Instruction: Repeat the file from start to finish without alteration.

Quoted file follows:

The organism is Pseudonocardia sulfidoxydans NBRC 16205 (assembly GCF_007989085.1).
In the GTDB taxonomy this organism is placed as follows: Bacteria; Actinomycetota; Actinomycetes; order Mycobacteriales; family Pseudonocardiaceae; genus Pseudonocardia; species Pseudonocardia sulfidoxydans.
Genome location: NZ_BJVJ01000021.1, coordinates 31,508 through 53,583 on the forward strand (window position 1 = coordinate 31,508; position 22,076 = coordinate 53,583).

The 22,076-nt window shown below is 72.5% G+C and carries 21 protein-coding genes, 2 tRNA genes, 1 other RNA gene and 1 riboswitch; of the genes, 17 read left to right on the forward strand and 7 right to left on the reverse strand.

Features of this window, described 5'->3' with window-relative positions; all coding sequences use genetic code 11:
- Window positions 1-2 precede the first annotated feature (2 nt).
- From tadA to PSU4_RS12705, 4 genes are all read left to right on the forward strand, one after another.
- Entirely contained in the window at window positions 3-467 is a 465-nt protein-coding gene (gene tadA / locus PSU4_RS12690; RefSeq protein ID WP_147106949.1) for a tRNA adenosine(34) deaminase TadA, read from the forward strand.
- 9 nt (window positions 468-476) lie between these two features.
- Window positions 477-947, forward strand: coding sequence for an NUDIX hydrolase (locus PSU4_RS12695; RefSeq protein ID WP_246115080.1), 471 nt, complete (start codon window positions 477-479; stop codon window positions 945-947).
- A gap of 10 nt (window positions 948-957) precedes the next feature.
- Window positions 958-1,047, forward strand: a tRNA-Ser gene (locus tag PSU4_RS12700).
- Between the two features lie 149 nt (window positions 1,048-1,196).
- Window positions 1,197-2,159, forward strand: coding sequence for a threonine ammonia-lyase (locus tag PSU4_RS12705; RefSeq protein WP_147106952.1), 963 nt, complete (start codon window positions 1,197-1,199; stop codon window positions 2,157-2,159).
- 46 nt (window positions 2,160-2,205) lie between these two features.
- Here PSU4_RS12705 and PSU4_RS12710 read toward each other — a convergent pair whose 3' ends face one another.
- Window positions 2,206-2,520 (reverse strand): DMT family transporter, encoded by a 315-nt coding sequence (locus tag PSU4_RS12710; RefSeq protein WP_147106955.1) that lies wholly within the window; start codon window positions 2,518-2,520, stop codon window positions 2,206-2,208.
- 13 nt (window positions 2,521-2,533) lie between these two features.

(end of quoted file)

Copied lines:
The organism is Pseudonocardia sulfidoxydans NBRC 16205 (assembly GCF_007989085.1).
In the GTDB taxonomy this organism is placed as follows: Bacteria; Actinomycetota; Actinomycetes; order Mycobacteriales; family Pseudonocardiaceae; genus Pseudonocardia; species Pseudonocardia sulfidoxydans.
Genome location: NZ_BJVJ01000021.1, coordinates 31,508 through 53,583 on the forward strand (window position 1 = coordinate 31,508; position 22,076 = coordinate 53,583).

The 22,076-nt window shown below is 72.5% G+C and carries 21 protein-coding genes, 2 tRNA genes, 1 other RNA gene and 1 riboswitch; of the genes, 17 read left to right on the forward strand and 7 right to left on the reverse strand.

Features of this window, described 5'->3' with window-relative positions; all coding sequences use genetic code 11:
- Window positions 1-2 precede the first annotated feature (2 nt).
- From tadA to PSU4_RS12705, 4 genes are all read left to right on the forward strand, one after another.
- Entirely contained in the window at window positions 3-467 is a 465-nt protein-coding gene (gene tadA / locus PSU4_RS12690; RefSeq protein ID WP_147106949.1) for a tRNA adenosine(34) deaminase TadA, read from the forward strand.
- 9 nt (window positions 468-476) lie between these two features.
- Window positions 477-947, forward strand: coding sequence for an NUDIX hydrolase (locus PSU4_RS12695; RefSeq protein ID WP_246115080.1), 471 nt, complete (start codon window positions 477-479; stop codon window positions 945-947).
- A gap of 10 nt (window positions 948-957) precedes the next feature.
- Window positions 958-1,047, forward strand: a tRNA-Ser gene (locus tag PSU4_RS12700).
- Between the two features lie 149 nt (window positions 1,048-1,196).
- Window positions 1,197-2,159, forward strand: coding sequence for a threonine ammonia-lyase (locus tag PSU4_RS12705; RefSeq protein WP_147106952.1), 963 nt, complete (start codon window positions 1,197-1,199; stop codon window positions 2,157-2,159).
- 46 nt (window positions 2,160-2,205) lie between these two features.
- Here PSU4_RS12705 and PSU4_RS12710 read toward each other — a convergent pair whose 3' ends face one another.
- Window positions 2,206-2,520 (reverse strand): DMT family transporter, encoded by a 315-nt coding sequence (locus tag PSU4_RS12710; RefSeq protein WP_147106955.1) that lies wholly within the window; start codon window positions 2,518-2,520, stop codon window positions 2,206-2,208.
- 13 nt (window positions 2,521-2,533) lie between these two features.